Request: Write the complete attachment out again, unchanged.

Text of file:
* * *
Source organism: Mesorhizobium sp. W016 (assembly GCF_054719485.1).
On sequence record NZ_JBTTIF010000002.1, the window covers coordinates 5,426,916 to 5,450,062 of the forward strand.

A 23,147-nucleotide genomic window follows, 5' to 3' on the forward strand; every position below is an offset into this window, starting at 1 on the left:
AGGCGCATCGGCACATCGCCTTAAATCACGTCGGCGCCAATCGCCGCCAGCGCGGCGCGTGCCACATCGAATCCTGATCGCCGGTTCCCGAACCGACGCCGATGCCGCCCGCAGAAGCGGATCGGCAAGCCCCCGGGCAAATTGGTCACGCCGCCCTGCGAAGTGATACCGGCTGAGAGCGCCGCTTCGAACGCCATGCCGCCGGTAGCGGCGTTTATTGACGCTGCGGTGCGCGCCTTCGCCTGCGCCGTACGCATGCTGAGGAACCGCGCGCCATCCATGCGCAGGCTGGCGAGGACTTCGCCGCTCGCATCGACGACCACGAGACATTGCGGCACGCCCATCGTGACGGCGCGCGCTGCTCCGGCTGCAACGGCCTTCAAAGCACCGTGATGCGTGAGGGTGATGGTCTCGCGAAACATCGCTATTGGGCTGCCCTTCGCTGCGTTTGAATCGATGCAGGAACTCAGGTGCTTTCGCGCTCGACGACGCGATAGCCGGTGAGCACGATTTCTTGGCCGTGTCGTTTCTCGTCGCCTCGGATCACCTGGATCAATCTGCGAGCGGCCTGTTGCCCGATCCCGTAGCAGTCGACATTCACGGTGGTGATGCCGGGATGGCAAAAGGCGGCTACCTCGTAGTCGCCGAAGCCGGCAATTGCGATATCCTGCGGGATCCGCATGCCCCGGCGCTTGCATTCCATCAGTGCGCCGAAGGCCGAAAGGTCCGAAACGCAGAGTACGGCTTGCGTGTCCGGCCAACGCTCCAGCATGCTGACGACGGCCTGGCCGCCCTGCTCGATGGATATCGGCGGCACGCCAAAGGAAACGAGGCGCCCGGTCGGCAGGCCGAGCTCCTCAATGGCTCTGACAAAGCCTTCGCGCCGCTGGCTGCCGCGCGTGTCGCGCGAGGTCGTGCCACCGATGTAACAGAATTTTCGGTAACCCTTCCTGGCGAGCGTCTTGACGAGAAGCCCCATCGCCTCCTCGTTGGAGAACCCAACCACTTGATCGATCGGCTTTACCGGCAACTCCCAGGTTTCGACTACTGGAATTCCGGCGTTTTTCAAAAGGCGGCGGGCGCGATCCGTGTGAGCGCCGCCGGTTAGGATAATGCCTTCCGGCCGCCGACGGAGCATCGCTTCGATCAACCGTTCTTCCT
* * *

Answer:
Source organism: Mesorhizobium sp. W016 (assembly GCF_054719485.1).
On sequence record NZ_JBTTIF010000002.1, the window covers coordinates 5,426,916 to 5,450,062 of the forward strand.

A 23,147-nucleotide genomic window follows, 5' to 3' on the forward strand; every position below is an offset into this window, starting at 1 on the left:
AGGCGCATCGGCACATCGCCTTAAATCACGTCGGCGCCAATCGCCGCCAGCGCGGCGCGTGCCACATCGAATCCTGATCGCCGGTTCCCGAACCGACGCCGATGCCGCCCGCAGAAGCGGATCGGCAAGCCCCCGGGCAAATTGGTCACGCCGCCCTGCGAAGTGATACCGGCTGAGAGCGCCGCTTCGAACGCCATGCCGCCGGTAGCGGCGTTTATTGACGCTGCGGTGCGCGCCTTCGCCTGCGCCGTACGCATGCTGAGGAACCGCGCGCCATCCATGCGCAGGCTGGCGAGGACTTCGCCGCTCGCATCGACGACCACGAGACATTGCGGCACGCCCATCGTGACGGCGCGCGCTGCTCCGGCTGCAACGGCCTTCAAAGCACCGTGATGCGTGAGGGTGATGGTCTCGCGAAACATCGCTATTGGGCTGCCCTTCGCTGCGTTTGAATCGATGCAGGAACTCAGGTGCTTTCGCGCTCGACGACGCGATAGCCGGTGAGCACGATTTCTTGGCCGTGTCGTTTCTCGTCGCCTCGGATCACCTGGATCAATCTGCGAGCGGCCTGTTGCCCGATCCCGTAGCAGTCGACATTCACGGTGGTGATGCCGGGATGGCAAAAGGCGGCTACCTCGTAGTCGCCGAAGCCGGCAATTGCGATATCCTGCGGGATCCGCATGCCCCGGCGCTTGCATTCCATCAGTGCGCCGAAGGCCGAAAGGTCCGAAACGCAGAGTACGGCTTGCGTGTCCGGCCAACGCTCCAGCATGCTGACGACGGCCTGGCCGCCCTGCTCGATGGATATCGGCGGCACGCCAAAGGAAACGAGGCGCCCGGTCGGCAGGCCGAGCTCCTCAATGGCTCTGACAAAGCCTTCGCGCCGCTGGCTGCCGCGCGTGTCGCGCGAGGTCGTGCCACCGATGTAACAGAATTTTCGGTAACCCTTCCTGGCGAGCGTCTTGACGAGAAGCCCCATCGCCTCCTCGTTGGAGAACCCAACCACTTGATCGATCGGCTTTACCGGCAACTCCCAGGTTTCGACTACTGGAATTCCGGCGTTTTTCAAAAGGCGGCGGGCGCGATCCGTGTGAGCGCCGCCGGTTAGGATAATGCCTTCCGGCCGCCGACGGAGCATCGCTTCGATCAACCGTTCTTCCT